UNITED NATIONS (AP) -- Muslim and Christian leaders of the Central African Republic pleaded Friday for the U.N. Security Council to hurry and deploy peacekeepers to a country that's been ripped apart by unprecedented sectarian violence.
In their first joint appearance at the United Nations, the presidents of the country's Muslim and evangelical communities and the archbishop of Bangui warned that if quick action isn't taken, the "partition of the CAR will lead to genocidal war."
The U.N. chief's special adviser on genocide prevention, Adama Dieng, told the informal council session that about 20 percent of the country's Muslims are left in the country, meaning the others have fled or died. "Muslims are now being deliberately and systematically targeted," he warned, saying 15,000 to 20,000 remain at high risk. The "risk of genocide remains high," he said.
The U.N. describes the exodus as "ethnic-religious cleansing" and has said more than 290,000 people have fled to neighboring countries.
The United States ambassador to the U.N., Samantha Power, tweeted during Friday's session, "Must deploy UN Pkeeping Mission ASAP."
U.N. Secretary-General Ban Ki-moon met with the religious leaders Thursday, and on Friday he urged Security Council members to act quickly on his recommendation for a 12,000-member peacekeeping mission for the Central African Republic, long one of the world's poorest and most unstable countries.
Ban said of the religious leaders, "Together, we are sending a crucial message that the conflict in the Central African Republic is not about religion. What we are seeing is the manipulation of religious and ethnic affiliations for political purposes."
The United Nations director for Human Rights Watch, Philippe Bolopion, told the session that his organization starting calling for a U.N. peacekeeping force in October, and if the council had acted then, peacekeepers would just now be starting to arrive.
U.N. peacekeeping chief Herve Ladsous has said it would take about six months to organize and deploy the U.N. peacekeeping force. Nearly 6,000 African Union troops and about 1,600 French soldiers are already on the ground in the country.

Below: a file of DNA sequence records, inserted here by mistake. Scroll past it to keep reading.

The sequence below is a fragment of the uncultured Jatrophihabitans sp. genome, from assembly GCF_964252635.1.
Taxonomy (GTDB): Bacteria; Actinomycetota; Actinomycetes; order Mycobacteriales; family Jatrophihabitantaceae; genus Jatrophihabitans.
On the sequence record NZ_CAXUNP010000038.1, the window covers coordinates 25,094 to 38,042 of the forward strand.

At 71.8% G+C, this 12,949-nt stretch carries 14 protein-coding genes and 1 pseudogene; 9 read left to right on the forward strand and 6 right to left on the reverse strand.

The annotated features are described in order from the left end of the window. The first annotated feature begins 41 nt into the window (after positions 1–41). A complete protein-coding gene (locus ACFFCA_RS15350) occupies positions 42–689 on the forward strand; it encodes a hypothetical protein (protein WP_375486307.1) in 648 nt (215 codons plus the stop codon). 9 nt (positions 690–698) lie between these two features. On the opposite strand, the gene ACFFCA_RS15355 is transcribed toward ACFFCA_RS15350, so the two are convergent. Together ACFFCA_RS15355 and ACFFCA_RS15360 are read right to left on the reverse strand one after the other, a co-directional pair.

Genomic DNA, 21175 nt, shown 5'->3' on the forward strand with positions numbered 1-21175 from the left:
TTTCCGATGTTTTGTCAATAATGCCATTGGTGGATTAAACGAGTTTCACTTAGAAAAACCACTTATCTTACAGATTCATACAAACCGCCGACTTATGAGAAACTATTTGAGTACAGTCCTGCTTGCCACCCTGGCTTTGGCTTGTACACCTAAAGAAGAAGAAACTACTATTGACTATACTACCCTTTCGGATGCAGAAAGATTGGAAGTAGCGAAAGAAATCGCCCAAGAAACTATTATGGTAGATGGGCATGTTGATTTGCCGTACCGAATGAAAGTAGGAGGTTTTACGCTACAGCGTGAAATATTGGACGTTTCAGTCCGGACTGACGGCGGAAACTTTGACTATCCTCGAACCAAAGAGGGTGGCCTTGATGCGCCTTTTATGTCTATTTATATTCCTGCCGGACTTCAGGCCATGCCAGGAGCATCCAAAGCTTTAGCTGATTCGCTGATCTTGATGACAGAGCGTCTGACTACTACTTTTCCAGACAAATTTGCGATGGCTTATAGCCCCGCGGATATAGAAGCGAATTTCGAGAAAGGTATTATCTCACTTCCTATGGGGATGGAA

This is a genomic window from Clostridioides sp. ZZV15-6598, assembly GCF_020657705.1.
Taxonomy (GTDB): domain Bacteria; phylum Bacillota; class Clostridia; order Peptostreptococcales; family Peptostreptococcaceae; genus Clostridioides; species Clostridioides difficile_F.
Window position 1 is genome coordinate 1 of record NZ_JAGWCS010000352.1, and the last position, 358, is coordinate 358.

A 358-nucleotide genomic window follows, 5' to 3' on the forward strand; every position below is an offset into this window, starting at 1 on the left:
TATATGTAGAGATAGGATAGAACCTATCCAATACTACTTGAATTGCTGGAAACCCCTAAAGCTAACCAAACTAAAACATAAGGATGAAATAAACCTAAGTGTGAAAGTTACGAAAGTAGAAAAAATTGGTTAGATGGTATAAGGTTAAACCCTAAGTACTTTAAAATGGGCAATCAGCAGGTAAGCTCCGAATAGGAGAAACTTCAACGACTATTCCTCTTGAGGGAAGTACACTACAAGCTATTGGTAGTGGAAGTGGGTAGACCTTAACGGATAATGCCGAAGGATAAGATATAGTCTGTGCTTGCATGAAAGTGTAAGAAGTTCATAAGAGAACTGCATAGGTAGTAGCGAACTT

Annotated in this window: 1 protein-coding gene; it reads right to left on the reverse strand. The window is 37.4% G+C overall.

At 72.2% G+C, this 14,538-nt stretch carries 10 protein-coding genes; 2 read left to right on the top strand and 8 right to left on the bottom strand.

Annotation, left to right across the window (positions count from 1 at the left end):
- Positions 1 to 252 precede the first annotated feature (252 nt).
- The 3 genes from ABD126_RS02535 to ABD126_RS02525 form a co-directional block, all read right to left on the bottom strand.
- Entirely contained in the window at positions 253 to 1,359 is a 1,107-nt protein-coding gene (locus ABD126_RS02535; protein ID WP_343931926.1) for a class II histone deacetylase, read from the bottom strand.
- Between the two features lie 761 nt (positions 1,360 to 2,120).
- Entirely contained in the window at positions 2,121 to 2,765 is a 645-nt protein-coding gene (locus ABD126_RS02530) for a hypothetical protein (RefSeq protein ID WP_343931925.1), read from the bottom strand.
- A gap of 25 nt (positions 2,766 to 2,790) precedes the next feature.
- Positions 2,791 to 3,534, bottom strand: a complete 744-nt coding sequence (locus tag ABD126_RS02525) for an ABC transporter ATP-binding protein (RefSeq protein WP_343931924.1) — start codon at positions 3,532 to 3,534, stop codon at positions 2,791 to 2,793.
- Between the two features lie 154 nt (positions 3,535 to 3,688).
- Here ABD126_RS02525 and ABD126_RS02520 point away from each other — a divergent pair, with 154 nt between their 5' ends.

The African Union has been pressing to give the AU-French force more time to accomplish its mission, and the AU envoy to the United Nations last week urged that a transfer of power to a U.N. peacekeeping force take place on Sept. 15.
"Waiting for September might be too late," Dieng, the adviser on genocide prevention, said Friday.
The violence began nearly a year ago with public anger at a Muslim rebel government that tortured and killed an untold number of mostly Christian civilians during its 10-month rule. Ordinary Muslims, who once made up 15 percent of the country's population, became targets when the president and former rebel leader went into exile in January.
Of the Muslims who once lived in the capital, Bangui, about 10 percent remain, Friday's session was told. Of the capital's 36 mosques, just eight are left. And of the 375 mosques across the country, 118 have been destroyed.
Security Council members asked what a peacekeeping mission's specific priorities should be.
"When somebody is in agony, they expect anything, anything to save someone's life," Nicolas Guerekoyame Gbangou, the president of the country's Alliance of Evangelicals, said in response. "We say to the Security Council, anything to save the Central African Republic is welcome."
Both Oumar Kobine Layama, the president of the Central African Republic Islamic Community, and Dieudonne Nzapalainga, the archbishop of Bangui, said the current African force is limited.
The imam said the pair's travels inside the country a week ago were without an escort because of those limitations.
"I am optimistic that Muslims will return to Bangui," he said after the session. "But it depends on the security situation."
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